3 stupid tax moves that will cost you R750k!


I used to write articles on tax for entrepreneurial and financial magazines. I changed my mind and added it to the do-not-discuss-list: religion, politics, Apple vs Samsung and TAX.

Reason? You need to understand and know everything related to the transaction before you can give ANY advice. Number two, everyone is a tax expert. Everyone. I am done arguing with clueless people who gained their tax knowledge around a Friday night’s braai.

Today, I’m the owner of The Beancounter – an amazing accounting firm based in Johannesburg and Pretoria. The only product of the firm is outsourced accounting services. We sign up clients for a fixed monthly retainer and we help them from A – Z. We keep them compliant and structure their businesses to ensure they pay the least amount of tax (legally) possible.

Unfortunately not all accounting firms have such a close relationship with their clients. They maybe see them once a year and never have the opportunity to give them decent advice. I’m trying to make this sound good, because we are a professional industry and I can’t tell you that most clients are getting horrible advice.

I cringe every time we get a new client and I see some of the things that were done for them. This is why I decided to break my own rule and write about tax – the 3 stupidest things you can possibly do to ensure a huge tax bill and how much it will cost you:

1. Buy your house in a company (R372,000.00)

This is the most horrific mistake you can make and it can cost you as much as R372k in taxes. When you buy your own house, SARS allows you to make a profit of 2 million rand when you sell it. Anything above 2 million will be taxed. But if you buy this house in a company, this benefit is not applicable and you will pay tax at an effective rate of 18.6% on every rand of profit that you make.

Example: You buy a house in your personal name in 2002 for R800,000, you sell it in 2013 for R2,800,000.00. You made a profit of R2,000,000.00. You won’t pay any tax.

You do this same deal, but you listened to your buddies around the braai and bought the house in a company. Your tax will be R2,000.000.00 x 18.6% = R372,000.00.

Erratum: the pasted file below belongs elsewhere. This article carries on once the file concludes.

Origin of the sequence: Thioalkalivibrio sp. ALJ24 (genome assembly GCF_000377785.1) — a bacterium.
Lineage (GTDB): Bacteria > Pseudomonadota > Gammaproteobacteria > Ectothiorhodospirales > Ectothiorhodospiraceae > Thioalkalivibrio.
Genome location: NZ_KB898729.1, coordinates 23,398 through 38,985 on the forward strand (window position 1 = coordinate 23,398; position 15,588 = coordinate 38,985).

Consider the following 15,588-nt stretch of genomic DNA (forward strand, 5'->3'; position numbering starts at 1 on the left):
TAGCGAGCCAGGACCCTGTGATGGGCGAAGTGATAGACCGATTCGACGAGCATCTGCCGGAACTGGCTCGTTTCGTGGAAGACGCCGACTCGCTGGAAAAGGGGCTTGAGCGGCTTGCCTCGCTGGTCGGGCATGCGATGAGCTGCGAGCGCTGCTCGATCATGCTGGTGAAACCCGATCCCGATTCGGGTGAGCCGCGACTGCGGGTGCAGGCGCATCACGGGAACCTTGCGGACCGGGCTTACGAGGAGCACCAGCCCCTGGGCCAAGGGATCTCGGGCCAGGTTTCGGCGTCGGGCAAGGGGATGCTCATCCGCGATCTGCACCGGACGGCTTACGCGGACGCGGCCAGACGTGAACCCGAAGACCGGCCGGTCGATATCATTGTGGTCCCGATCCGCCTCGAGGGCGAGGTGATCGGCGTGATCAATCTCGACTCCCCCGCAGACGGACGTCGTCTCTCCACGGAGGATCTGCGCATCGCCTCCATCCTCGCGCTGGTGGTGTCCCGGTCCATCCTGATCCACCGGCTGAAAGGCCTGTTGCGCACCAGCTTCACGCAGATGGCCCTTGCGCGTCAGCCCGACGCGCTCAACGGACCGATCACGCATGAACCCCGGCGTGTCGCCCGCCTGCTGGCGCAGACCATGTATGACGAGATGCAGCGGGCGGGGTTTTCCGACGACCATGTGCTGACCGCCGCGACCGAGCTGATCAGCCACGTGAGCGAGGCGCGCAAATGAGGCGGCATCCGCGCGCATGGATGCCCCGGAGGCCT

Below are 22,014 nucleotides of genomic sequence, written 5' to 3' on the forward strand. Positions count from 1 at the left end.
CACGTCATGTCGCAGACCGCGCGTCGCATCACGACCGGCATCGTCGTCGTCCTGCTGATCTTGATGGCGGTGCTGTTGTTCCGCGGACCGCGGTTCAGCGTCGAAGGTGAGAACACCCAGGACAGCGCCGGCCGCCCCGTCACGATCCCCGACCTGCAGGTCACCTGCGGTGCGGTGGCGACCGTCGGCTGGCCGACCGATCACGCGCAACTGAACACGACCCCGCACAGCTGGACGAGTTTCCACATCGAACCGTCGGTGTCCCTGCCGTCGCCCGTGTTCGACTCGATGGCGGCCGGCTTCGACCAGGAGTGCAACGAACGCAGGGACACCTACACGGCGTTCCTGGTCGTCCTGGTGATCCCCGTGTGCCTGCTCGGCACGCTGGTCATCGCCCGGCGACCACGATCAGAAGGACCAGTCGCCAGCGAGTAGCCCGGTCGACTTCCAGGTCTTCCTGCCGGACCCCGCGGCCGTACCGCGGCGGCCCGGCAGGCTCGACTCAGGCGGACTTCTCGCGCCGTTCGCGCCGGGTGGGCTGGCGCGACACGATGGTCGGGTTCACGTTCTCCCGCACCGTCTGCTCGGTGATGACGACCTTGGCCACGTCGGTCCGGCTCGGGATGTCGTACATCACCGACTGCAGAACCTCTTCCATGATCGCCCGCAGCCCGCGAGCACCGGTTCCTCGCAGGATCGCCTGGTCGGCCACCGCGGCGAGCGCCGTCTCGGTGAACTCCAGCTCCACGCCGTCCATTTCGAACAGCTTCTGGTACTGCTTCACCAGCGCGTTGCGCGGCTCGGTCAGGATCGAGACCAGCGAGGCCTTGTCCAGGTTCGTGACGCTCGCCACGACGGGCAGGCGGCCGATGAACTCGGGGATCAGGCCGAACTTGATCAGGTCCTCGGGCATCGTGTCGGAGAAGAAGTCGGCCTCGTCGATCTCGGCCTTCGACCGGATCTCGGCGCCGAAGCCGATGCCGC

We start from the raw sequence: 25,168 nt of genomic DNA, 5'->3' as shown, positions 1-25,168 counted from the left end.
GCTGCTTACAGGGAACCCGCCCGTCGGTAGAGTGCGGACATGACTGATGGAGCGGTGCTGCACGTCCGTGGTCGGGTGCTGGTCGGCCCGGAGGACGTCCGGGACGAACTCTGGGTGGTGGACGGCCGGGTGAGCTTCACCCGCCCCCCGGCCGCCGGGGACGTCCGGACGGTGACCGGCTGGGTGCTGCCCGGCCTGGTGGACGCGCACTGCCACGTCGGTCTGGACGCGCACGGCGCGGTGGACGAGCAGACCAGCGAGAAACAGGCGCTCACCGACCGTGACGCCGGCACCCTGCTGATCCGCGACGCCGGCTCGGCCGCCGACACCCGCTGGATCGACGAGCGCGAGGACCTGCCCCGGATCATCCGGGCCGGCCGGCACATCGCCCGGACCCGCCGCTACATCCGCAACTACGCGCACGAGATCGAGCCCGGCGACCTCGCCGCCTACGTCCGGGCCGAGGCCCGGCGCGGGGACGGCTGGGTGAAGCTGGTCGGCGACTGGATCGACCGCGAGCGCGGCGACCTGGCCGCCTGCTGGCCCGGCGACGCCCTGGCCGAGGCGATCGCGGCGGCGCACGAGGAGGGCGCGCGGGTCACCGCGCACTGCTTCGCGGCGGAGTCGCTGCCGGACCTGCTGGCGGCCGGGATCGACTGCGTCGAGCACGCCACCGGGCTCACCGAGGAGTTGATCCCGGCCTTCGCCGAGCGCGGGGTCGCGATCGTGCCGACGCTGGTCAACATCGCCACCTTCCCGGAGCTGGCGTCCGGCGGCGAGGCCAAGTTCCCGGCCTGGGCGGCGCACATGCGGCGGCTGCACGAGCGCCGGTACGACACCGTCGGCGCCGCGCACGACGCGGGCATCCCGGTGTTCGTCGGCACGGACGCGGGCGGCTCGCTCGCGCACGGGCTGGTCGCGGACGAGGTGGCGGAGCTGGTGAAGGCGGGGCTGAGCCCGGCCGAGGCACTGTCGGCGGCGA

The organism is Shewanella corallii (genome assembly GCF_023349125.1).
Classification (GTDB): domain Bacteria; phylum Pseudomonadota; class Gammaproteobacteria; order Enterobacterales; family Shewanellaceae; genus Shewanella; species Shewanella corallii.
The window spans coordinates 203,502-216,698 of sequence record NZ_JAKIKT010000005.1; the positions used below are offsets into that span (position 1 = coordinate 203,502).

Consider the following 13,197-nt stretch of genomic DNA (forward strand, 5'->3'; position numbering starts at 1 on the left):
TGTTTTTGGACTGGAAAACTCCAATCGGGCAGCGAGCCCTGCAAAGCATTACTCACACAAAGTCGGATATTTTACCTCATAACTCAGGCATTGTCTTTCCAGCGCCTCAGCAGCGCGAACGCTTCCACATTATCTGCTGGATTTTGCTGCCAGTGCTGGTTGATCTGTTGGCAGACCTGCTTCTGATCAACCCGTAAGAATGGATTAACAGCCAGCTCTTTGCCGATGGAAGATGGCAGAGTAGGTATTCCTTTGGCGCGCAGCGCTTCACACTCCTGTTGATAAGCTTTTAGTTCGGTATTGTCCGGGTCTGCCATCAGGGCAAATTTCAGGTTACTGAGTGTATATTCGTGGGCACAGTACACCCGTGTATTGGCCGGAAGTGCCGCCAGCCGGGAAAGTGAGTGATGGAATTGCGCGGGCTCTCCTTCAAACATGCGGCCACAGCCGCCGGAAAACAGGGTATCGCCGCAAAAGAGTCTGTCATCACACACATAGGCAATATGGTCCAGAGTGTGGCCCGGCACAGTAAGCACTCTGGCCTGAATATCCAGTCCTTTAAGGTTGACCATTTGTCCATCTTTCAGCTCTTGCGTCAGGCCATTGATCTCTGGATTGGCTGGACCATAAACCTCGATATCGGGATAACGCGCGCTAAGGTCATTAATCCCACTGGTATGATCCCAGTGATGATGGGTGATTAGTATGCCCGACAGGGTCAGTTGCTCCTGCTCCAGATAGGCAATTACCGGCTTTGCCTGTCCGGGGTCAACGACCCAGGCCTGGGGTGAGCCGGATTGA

Please note that this is only applicable to the house in which you live in and it is not the same for investment properties.

2. Have more than 1 business registered in your name (R77,949.00)

This isn’t applicable to everyone, so hear me out. Small companies are taxed at a much lower rate than ordinary companies but to qualify as a small business, one of the requirements is that the owner may not be an owner of another company/CC.

So now, you register multiple companies in your name and you lose this status for all your businesses. The result: you will pay up to R77,949.00 more per year in taxes.

Example: You have only one business in your name and qualify as a small business. Your profit for the year is R350,000.00. Your tax will be R20,051.00.

You have exactly the same business but you also decided to have another business in your name. Making the same profit of R350,000.00 for the year. Your tax? R98,000.00

Quiet a difference for a small company who needs cash to grow!

3. Everything is in your name, no trust (R300,000.00)

Estate duty tax – the most unfair tax ever. You work really hard for your money and you pay tax on every cent you make. Then you die and all your after-tax assets gets taxed AGAIN. This is insane but a reality in South Africa.

When you die, you will pay tax at 20% of the value of all your assets (less a fixed rebate of R3.5m). So the idea is never to have more than R3.5m worth of assets in your own name. The rest must go to a trust. This is getting technical but the basic idea is simple: no more than R3.5m assets in your own name.

Example: You have a house worth R2m and a business worth R3m when you die. Your total asset value is R5m. Your tax will be R300,000.00 (R5m – R3.5m x 20%).

If you had placed your business in a trust, the only asset in your name would have been the house. Now your total asset value is below R3.5m and you won’t pay any tax.

3 simple things done differently and a total saving of R749,949.00!!!

I just cringe…

I won’t talk about tax again anytime soon, but I do blog about business and entrepreneurship, so follow me on Twitter, friend me on Facebook, leave a comment below and let’s connect.

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1 Comment

  • Tasneem
    January 23, 2018 at 7:24 am — Reply

    Hi Marnus,
    Thanks so much for all the valuable info. With regards placing the business in a trust – at what point in the financial growth of ones business do you recommend this? I have a new business with no almost no assets currently. As I plan ahead, it will be useful to know when to place the business in trust.
    Then with regards to owning more than 1 business, if one has an off shoot of your main business but with a different branding but operating within the same accounting ecosystem as the main business, is it then wise to just operate the business in legal terms under your main business company registration?

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